Paul gives us a glimmer of hope, pointing out that what Adam introduced in the world, Jesus undid and repaired—giving us the way back to life, if we choose it. Through the first man death entered the world; through Jesus, the New Adam, came grace and justification—and new life. The Church has always extended this parallel between Adam and Christ to Eve and the Blessed Mother. The early Church Fathers saw the Blessed Mother as the New Eve who, through her obedience, undoes the disobedience of Eve.
In Matthew 4, we see the beginning of the reversal. Jesus willingly goes out into the desert: a place of bare subsistence, desolation, and hardship—an area that lacks the cultivation of a garden or a city. Where the first Adam had all that he could ever need given to Him directly from the Father, the New Adam goes out to where there is nothing. Where our first parents seek more, Jesus goes out to where there is less. He forgoes the rights he has as God, dismisses Satan’s temptation to do for himself: to make bread out of stones, to prove his divinity, or to claim earthly power. That’s really what Satan does here in Matthew: tempts the Lord of the universe with the goods of the earth, the goods that He Himself created.
Jesus’ forty days and nights in the desert are the preparation He undergoes for His earthly ministry. His cross will demand more severity and hardship than the desert can dish out. He will suffer greater spiritual temptations than the mere physical temptations that Satan offers Him. Contrast this with our first parents, who grasp after physical things seeking that which belongs to God. That is a perfect symbol for how many of us live our lives. We seek our fulfillment in the things of the world to the loss of the inheritance we have in God, thinking somehow we will find everlasting fulfillment in the temporary things of this earth. That is just how broken we are because of the sin of our first parents. But even in the story of the Fall, God is already telling us His plan for our redemption: her seed shall bruise the serpent’s head. “Her seed,” of course, is Jesus Himself, and the woman is the Blessed Mother.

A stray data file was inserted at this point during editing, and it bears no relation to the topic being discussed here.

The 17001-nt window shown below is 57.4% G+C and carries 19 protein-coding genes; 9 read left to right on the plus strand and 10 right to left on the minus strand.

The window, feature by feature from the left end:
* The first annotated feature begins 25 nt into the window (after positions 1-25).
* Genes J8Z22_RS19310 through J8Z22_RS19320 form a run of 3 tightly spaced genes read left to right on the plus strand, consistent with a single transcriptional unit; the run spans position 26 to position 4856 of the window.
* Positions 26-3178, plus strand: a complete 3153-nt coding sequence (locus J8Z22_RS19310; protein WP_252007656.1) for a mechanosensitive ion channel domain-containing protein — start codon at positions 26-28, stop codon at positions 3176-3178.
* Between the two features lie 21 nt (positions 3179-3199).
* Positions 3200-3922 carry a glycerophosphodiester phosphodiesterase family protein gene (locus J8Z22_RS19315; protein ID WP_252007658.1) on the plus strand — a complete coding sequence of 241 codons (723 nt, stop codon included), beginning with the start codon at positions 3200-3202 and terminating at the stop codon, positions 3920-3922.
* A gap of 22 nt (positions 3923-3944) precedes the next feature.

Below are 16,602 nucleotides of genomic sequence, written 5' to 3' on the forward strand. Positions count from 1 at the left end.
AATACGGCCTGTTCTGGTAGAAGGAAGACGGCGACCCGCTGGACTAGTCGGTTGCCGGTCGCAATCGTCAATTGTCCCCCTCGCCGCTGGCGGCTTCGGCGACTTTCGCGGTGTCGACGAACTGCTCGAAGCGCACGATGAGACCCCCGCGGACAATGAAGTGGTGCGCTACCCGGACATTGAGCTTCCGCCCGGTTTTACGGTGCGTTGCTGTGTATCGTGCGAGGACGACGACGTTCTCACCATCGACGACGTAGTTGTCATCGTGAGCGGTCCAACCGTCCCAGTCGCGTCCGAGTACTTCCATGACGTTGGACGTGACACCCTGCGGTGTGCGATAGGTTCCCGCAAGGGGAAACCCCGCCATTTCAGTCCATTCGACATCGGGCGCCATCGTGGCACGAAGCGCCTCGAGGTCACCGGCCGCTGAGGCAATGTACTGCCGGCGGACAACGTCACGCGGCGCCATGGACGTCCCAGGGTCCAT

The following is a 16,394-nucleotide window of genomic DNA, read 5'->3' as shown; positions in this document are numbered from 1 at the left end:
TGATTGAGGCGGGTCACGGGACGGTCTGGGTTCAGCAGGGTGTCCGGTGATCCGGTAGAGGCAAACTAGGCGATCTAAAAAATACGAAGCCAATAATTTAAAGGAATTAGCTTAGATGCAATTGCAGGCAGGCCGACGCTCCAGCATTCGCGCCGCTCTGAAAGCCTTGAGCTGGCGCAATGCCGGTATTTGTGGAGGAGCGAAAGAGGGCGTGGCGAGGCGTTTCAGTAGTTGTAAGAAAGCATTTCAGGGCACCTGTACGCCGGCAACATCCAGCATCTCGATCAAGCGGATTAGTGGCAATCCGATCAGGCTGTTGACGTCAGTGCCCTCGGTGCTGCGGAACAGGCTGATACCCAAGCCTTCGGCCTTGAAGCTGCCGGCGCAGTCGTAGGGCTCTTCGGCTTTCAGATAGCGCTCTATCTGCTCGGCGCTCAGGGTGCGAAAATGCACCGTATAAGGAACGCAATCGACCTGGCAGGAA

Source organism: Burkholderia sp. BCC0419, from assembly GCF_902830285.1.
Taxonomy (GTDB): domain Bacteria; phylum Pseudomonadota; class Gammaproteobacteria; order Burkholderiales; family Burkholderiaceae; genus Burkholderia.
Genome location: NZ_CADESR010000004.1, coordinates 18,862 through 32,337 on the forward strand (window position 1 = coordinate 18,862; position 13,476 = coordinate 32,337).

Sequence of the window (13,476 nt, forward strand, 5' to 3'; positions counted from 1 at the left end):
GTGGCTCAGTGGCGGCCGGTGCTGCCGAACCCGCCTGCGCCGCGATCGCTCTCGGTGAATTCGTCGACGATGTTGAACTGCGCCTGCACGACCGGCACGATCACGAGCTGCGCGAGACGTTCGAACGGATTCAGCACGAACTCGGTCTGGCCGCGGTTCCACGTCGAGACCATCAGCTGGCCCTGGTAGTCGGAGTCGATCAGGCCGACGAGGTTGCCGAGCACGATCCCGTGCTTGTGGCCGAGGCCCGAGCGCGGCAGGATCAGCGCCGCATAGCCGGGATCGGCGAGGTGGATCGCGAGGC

At the Easter Vigil, we sing in the Exultet, “Oh happy fault that earned so glorious a redeemer.” Even as Adam and Eve are cowering in their fig-leaf loincloths, probably still a mess with the forbidden fruit they took—like a three-year old who gets into the cherry tomatoes and thinks no one suspects—God is already preparing the remedy for the fall, and He sends us a Savior whom we do not deserve. But with the love of a Father, he does it anyway.
Today we begin our 40 days in the desert. The Church in its wisdom did not arbitrarily set the length of this season of Lent to 40 days but did so specifically to recall the time Jesus spent in the desert. This is a time to set aside the attachments we have to the goods of the earth—a time when we fast, offer prayer, and give alms so that we are better prepared for the spiritual temptations we will encounter throughout the rest of the year. But Lent is also our preparation for the most holy days of our liturgical year and for the remembrance of the Paschal sacrifice that ended the death that our first parents incurred for us.
We prepare to take up our own cross and to follow the savior who has given everything for us and to us. Oh happy fault that earned for us so glorious and gracious a redeemer.